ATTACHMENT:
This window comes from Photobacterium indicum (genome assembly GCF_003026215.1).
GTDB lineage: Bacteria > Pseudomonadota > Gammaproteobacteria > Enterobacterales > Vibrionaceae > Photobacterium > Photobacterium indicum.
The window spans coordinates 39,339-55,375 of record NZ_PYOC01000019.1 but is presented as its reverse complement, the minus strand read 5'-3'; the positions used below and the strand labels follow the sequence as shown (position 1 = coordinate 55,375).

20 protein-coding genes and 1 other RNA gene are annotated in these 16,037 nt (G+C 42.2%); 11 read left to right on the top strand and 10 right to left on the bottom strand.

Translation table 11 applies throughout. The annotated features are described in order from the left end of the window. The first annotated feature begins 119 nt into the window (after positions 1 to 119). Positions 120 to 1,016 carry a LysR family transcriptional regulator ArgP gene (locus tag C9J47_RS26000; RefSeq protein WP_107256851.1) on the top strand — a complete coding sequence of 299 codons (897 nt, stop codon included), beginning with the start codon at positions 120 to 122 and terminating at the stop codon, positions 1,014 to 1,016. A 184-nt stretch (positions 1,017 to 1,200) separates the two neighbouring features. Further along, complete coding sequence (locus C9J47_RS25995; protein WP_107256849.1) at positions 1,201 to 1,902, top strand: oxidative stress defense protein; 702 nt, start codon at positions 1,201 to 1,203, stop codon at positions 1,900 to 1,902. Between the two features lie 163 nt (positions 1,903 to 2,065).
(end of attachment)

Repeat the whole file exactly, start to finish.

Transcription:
This window comes from Photobacterium indicum (genome assembly GCF_003026215.1).
GTDB lineage: Bacteria > Pseudomonadota > Gammaproteobacteria > Enterobacterales > Vibrionaceae > Photobacterium > Photobacterium indicum.
The window spans coordinates 39,339-55,375 of record NZ_PYOC01000019.1 but is presented as its reverse complement, the minus strand read 5'-3'; the positions used below and the strand labels follow the sequence as shown (position 1 = coordinate 55,375).

20 protein-coding genes and 1 other RNA gene are annotated in these 16,037 nt (G+C 42.2%); 11 read left to right on the top strand and 10 right to left on the bottom strand.

Translation table 11 applies throughout. The annotated features are described in order from the left end of the window. The first annotated feature begins 119 nt into the window (after positions 1 to 119). Positions 120 to 1,016 carry a LysR family transcriptional regulator ArgP gene (locus tag C9J47_RS26000; RefSeq protein WP_107256851.1) on the top strand — a complete coding sequence of 299 codons (897 nt, stop codon included), beginning with the start codon at positions 120 to 122 and terminating at the stop codon, positions 1,014 to 1,016. A 184-nt stretch (positions 1,017 to 1,200) separates the two neighbouring features. Further along, complete coding sequence (locus C9J47_RS25995; protein WP_107256849.1) at positions 1,201 to 1,902, top strand: oxidative stress defense protein; 702 nt, start codon at positions 1,201 to 1,203, stop codon at positions 1,900 to 1,902. Between the two features lie 163 nt (positions 1,903 to 2,065).